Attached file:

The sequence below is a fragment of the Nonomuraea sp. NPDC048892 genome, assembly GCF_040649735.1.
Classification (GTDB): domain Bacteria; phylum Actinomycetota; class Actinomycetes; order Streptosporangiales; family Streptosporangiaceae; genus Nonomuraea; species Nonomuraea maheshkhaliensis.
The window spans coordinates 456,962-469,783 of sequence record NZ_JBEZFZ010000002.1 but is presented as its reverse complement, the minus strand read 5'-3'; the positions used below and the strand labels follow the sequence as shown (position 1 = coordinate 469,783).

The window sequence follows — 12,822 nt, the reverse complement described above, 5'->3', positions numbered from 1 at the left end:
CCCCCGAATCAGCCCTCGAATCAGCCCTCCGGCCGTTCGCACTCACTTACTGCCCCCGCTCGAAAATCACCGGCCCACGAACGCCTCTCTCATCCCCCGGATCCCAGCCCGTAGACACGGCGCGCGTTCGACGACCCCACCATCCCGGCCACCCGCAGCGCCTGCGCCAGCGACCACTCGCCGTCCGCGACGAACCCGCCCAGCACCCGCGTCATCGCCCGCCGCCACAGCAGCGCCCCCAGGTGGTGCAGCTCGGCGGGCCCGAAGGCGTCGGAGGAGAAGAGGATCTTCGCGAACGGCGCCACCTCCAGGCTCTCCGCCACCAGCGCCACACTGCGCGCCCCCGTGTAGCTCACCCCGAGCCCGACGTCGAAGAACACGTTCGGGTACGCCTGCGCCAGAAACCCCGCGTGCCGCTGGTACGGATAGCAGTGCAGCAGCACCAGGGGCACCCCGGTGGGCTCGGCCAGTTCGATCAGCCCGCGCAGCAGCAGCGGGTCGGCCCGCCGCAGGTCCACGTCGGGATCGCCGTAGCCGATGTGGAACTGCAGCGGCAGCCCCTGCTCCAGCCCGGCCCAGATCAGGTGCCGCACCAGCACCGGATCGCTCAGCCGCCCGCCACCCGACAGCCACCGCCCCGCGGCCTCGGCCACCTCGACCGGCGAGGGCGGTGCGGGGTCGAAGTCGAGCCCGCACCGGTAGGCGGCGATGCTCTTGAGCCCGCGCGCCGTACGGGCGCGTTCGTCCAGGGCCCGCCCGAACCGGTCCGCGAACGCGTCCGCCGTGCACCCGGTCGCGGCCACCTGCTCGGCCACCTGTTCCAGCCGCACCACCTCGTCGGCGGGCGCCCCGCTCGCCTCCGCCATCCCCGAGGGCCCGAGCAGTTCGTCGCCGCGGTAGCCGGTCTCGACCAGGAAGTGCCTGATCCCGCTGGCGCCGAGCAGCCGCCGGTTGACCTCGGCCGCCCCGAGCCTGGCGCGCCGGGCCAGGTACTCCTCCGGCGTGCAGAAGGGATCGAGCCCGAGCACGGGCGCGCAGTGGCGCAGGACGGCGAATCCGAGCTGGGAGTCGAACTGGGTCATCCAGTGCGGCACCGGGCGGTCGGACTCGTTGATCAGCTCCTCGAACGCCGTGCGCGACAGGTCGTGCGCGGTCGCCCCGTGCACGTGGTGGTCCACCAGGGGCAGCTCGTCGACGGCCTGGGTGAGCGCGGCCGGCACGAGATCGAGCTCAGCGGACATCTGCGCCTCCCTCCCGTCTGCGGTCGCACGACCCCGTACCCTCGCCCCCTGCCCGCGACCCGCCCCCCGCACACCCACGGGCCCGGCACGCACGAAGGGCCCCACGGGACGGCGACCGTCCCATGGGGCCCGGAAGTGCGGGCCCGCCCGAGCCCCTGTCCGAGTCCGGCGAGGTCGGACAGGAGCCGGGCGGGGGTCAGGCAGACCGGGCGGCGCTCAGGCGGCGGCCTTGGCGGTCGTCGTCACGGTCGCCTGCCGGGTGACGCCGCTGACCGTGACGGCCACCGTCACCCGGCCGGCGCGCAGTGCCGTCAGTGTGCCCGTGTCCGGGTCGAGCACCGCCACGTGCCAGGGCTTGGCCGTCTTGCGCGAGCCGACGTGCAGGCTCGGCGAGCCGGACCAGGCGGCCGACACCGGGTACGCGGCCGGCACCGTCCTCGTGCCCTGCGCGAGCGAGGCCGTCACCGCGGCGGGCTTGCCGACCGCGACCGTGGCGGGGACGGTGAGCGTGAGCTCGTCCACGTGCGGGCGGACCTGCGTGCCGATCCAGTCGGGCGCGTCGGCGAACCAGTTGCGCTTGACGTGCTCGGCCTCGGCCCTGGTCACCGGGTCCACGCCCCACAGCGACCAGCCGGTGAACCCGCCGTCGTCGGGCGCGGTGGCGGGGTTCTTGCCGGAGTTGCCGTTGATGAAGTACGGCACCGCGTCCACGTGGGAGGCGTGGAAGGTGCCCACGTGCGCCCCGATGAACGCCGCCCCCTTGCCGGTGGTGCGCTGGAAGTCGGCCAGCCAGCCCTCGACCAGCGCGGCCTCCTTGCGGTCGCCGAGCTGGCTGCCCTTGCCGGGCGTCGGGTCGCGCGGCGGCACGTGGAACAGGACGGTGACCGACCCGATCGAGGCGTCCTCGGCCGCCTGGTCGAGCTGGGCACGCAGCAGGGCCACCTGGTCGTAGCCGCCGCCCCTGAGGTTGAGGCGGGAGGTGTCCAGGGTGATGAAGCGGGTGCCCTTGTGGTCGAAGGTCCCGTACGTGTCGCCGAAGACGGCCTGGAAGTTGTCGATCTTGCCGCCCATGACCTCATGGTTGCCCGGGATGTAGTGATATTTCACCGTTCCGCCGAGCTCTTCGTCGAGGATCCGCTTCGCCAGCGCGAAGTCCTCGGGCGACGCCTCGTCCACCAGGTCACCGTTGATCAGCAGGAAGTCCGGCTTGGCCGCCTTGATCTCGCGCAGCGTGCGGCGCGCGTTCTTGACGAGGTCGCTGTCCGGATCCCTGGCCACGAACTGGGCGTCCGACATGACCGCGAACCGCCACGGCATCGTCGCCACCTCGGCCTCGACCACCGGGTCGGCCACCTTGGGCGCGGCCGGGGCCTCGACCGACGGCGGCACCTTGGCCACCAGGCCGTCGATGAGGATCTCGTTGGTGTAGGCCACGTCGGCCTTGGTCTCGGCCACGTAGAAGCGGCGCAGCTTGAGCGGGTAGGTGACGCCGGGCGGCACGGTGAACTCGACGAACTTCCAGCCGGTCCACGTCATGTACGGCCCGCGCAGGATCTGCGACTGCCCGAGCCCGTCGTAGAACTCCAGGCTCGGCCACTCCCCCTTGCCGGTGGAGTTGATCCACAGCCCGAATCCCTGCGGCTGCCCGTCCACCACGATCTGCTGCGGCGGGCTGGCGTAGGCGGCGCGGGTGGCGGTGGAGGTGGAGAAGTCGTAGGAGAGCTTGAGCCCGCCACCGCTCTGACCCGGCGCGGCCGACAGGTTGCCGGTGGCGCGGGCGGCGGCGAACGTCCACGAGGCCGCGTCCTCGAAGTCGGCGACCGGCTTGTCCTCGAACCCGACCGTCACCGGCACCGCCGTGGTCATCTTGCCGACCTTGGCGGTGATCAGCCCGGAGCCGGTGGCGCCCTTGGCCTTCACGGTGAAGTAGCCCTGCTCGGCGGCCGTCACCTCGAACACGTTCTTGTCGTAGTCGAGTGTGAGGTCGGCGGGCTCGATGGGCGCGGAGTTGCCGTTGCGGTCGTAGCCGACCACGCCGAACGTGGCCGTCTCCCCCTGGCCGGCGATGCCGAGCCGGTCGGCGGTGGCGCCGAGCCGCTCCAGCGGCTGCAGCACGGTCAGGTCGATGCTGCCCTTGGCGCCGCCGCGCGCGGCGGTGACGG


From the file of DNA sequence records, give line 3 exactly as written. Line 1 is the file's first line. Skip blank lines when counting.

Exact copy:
The window spans coordinates 456,962-469,783 of sequence record NZ_JBEZFZ010000002.1 but is presented as its reverse complement, the minus strand read 5'-3'; the positions used below and the strand labels follow the sequence as shown (position 1 = coordinate 469,783).